The Shannon–Erne Waterway (Irish: Uiscebhealach na Sionainne is na hÉirne; Ulster-Scots: Shannon–Erne Wattèrgate) is a canal linking the River Shannon in the Republic of Ireland with the River Erne in Northern Ireland. Managed by Waterways Ireland, the canal is 63 km (39 mi) in length, has sixteen locks and runs from Leitrim village in County Leitrim to Upper Lough Erne in County Fermanagh. The official opening of the Shannon–Erne Waterway took place at Corraguil Lock, Teemore, County Fermanagh on 23 May 1994.
Two enquiries held at the time give an insight into the canal. The Crighton Committee of Enquiry was set up in 1878 to investigate the performance of the Board of Works, and following their findings, the Monck commission looked at the issues of a route from Belfast to Limerick. As part of the evidence collected, Pratt related that he had ceased to maintain it after 1865, since there was no traffic, and John Grey Vesey Porter, one of the trustees, described a three-week journey along the canal in a steamer in 1868, which had only been achieved by Pratt moving the water from pound to pound to keep the boat afloat.
He declared the whole project to be one of the most shameful pieces of mismanagement in any county. In 1887, the Cavan and Leitrim Railway arrived in the area, and were sufficiently confident that the canal would not be used that they built low bridges over it, preventing navigation. The railway was not a commercial success either, and was another drain on local resources.
A new waterway :
The canal lay moribund until the 1960s, when the growth in pleasure boating on the Shannon led enthusiasts to consider whether it could be restored. By 1969, Leitrim Council and the Inland Waterways Association of Ireland were asking for a full survey to be carried out. Here things lay until 1988, when an engineering and feasibility study, funded by the International Fund for Ireland, examined the issues surrounding reinstatement of the canal, which lay across the border between the Republic of Ireland and Northern Ireland.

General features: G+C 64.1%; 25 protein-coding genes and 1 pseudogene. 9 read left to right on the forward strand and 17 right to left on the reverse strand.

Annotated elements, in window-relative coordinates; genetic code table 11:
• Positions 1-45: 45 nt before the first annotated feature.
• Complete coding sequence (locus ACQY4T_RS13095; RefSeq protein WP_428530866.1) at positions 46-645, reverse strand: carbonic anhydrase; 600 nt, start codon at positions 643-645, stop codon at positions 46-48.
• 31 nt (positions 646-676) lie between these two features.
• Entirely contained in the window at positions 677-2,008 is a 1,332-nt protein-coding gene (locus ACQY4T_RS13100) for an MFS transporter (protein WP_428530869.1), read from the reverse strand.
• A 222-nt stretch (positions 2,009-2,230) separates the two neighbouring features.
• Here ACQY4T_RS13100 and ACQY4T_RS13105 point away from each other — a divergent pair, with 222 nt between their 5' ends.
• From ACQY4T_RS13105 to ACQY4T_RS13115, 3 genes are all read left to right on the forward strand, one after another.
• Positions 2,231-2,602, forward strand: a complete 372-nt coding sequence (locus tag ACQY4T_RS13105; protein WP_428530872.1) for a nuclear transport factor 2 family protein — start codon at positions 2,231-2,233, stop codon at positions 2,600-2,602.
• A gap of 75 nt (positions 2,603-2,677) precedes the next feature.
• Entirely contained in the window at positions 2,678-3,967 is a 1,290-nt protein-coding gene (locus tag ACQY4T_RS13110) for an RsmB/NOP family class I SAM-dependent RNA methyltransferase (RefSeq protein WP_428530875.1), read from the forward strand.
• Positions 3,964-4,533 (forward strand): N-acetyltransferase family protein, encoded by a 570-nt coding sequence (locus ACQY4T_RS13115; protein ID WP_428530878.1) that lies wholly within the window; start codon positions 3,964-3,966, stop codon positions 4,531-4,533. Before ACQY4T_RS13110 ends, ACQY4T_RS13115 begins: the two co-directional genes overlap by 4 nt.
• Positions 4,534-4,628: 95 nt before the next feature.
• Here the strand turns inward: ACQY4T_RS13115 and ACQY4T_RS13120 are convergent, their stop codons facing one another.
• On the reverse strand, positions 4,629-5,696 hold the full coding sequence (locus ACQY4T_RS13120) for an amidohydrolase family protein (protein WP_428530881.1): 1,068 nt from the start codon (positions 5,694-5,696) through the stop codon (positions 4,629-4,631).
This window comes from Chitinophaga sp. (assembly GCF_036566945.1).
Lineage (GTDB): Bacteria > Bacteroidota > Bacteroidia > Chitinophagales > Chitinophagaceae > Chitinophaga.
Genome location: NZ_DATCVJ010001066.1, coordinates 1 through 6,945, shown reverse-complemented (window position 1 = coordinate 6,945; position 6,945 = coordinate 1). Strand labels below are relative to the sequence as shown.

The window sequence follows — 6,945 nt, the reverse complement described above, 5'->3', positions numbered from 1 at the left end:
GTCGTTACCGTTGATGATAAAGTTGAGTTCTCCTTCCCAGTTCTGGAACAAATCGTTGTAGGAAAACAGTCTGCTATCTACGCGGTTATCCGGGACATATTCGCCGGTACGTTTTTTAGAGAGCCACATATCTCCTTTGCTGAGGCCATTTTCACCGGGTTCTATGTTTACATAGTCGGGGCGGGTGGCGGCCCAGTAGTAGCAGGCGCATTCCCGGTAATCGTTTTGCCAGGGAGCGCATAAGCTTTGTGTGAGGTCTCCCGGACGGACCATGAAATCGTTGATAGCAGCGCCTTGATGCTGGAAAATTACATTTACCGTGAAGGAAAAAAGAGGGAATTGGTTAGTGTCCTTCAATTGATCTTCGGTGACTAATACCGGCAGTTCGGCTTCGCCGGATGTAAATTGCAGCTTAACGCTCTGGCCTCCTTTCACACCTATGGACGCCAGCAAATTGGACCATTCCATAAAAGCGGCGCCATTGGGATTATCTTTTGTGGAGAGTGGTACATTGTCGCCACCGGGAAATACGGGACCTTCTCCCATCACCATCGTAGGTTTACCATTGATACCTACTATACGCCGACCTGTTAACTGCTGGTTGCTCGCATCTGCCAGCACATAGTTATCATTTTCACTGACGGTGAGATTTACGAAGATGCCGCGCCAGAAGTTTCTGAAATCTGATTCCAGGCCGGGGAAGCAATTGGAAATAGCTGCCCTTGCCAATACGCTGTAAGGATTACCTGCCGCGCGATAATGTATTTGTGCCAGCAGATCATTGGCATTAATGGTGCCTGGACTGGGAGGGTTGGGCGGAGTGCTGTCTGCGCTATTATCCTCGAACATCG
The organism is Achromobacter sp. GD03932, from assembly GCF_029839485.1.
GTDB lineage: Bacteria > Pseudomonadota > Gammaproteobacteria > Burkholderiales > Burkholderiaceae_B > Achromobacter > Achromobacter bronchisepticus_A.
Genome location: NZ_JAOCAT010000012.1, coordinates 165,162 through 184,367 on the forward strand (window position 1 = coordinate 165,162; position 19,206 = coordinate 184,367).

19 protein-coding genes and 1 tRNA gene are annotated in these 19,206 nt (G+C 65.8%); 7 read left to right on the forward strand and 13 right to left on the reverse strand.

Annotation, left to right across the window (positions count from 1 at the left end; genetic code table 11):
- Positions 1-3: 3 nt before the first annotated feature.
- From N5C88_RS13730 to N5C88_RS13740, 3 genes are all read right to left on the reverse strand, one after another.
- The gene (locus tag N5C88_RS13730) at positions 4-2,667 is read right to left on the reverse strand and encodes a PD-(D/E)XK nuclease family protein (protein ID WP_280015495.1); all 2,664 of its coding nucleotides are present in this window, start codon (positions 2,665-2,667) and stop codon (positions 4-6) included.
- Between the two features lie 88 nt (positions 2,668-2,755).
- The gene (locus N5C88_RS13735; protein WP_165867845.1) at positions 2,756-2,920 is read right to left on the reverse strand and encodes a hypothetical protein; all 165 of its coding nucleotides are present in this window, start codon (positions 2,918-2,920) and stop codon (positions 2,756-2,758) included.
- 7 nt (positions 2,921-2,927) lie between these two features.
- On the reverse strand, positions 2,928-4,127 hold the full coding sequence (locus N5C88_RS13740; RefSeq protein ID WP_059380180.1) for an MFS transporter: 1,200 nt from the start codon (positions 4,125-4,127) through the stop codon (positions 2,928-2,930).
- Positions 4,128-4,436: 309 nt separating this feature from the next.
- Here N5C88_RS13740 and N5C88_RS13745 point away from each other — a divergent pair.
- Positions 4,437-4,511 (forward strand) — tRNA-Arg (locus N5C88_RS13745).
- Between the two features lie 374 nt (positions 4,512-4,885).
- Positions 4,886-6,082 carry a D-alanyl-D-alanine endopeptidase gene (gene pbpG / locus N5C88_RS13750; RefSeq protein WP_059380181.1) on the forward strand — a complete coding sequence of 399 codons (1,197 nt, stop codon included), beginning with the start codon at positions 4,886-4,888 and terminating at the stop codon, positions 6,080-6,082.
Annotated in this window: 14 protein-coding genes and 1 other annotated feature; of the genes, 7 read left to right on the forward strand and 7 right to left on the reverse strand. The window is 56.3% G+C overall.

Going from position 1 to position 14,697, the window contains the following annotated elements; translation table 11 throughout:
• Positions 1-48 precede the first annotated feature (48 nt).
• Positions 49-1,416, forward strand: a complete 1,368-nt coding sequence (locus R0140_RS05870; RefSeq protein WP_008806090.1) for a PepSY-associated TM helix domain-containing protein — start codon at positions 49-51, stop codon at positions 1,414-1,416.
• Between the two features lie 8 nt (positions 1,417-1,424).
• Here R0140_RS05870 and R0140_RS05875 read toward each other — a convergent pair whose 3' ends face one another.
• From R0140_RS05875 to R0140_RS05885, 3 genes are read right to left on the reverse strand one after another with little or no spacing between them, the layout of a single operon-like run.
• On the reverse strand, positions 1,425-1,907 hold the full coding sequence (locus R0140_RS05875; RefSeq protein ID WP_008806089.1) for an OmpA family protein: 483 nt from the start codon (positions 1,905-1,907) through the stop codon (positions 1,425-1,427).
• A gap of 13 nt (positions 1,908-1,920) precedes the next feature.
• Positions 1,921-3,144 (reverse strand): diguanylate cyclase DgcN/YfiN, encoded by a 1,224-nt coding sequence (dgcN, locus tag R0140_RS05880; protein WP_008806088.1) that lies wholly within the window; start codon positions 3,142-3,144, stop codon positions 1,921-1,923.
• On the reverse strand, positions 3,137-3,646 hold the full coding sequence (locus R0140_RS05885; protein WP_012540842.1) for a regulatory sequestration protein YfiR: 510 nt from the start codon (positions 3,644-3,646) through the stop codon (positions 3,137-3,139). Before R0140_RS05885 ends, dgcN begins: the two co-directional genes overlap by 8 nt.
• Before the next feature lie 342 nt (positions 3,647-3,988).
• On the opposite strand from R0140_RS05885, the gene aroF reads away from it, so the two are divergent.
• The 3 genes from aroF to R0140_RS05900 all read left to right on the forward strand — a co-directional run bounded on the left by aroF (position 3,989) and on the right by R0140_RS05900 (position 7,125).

In June 1989, Charles Haughey, the Taoiseach, announced that the two governments had decided to adopt the proposal as a flagship cross-border project. In order for the project to take place, the powers of the original trustees, which had passed to the local authorities along its route, were transferred to the Office of Public Works. Work commenced in November 1990 and the canal was opened to traffic on 23 May 1994 on time and within the budget of £30m. It was essentially a new navigation along the line of the original waterway, which had never been properly completed in the first place.
Course of the waterway :
The waterway has three natural sections: a still-water canal from the Shannon at Leitrim to Kilclare, which has eight locks; a summit level which includes Lough Scur, and a river navigation from Castlefore, near Keshcarrigan, through Ballinamore and Ballyconnell to the Erne, which has another eight locks.